Deputy Attorney General Rod Rosenstein was joining President Donald Trump aboard Air Force One on Monday, a likely indication that his Justice Department job is at least temporarily safe following a chaotic two-week period that fueled speculation that he was preparing to resign or be fired.
The flight to a police chiefs’ conference on Monday provides an opportunity for their most extensive conversation since news reports last month that Rosenstein had discussed possibly secretly recording Trump to expose chaos in the White House and invoking constitutional provisions to get him removed from office.
The Justice Department denied that Rosenstein had proposed invoking the 25th Amendment of the Constitution and issued a statement that said the remark about recording the president was meant sarcastically.
Even so, Rosenstein told White House officials that he was willing to resign and arrived at the White House with the expectation that he would be fired. He met in person with White House chief of staff John Kelly and spoke by phone with Trump during a tumultuous day that ended with him still in his job.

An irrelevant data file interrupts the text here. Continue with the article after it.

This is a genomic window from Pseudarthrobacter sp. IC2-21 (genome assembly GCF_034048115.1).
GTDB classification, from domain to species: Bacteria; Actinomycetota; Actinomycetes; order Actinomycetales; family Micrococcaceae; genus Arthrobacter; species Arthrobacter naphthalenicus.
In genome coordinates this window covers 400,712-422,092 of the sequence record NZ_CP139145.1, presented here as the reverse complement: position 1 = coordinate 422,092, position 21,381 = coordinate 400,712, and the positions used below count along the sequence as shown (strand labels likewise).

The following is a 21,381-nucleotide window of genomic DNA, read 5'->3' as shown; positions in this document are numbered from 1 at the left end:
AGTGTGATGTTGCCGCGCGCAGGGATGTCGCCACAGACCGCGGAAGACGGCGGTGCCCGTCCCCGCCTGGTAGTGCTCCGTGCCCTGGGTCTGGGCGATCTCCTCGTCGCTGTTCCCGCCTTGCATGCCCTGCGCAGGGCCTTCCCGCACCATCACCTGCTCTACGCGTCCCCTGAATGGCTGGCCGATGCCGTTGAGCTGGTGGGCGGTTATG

Rosenstein and Trump had been expected to meet at the White House days later, but that meeting was put off so that the president could focus on a confirmation hearing of Supreme Court nominee Brett Kavanaugh. It was not immediately clear if the flight would substitute for the pre-planned White House meeting.
Trump has said publicly that he would prefer not to fire the Justice Department’s No. 2 official and that Rosenstein has told him he did not say the remarks attributed to him. Advisers had also cautioned Trump against doing anything dramatic in the weeks before the midterm elections next month, suggesting Rosenstein’s job is safe at least for now.
Trump is scheduled to speak Monday at the International Association of Chiefs of Police conference in Orlando. The Justice Department in the Trump administration has said reducing violent crime and supporting local enforcement are top priorities.
Any termination or resignation of Rosenstein has the potential to affect the special counsel’s investigation into possible coordination between Russia and the Trump campaign since Rosenstein appointed former FBI director Robert Mueller to the job of special counsel and closely oversees his work.
Although Trump has at times criticized his deputy attorney general, he has reserved his sharpest verbal attacks for Attorney General Jeff Sessions, who recused from the Russia investigation in March 2017 because of his involvement with the Trump campaign.
Besides the meeting with Trump, Rosenstein has also agreed to a private meeting with House Republicans who want to question him about his reported statements on the president.
This article provided by NewsEdge.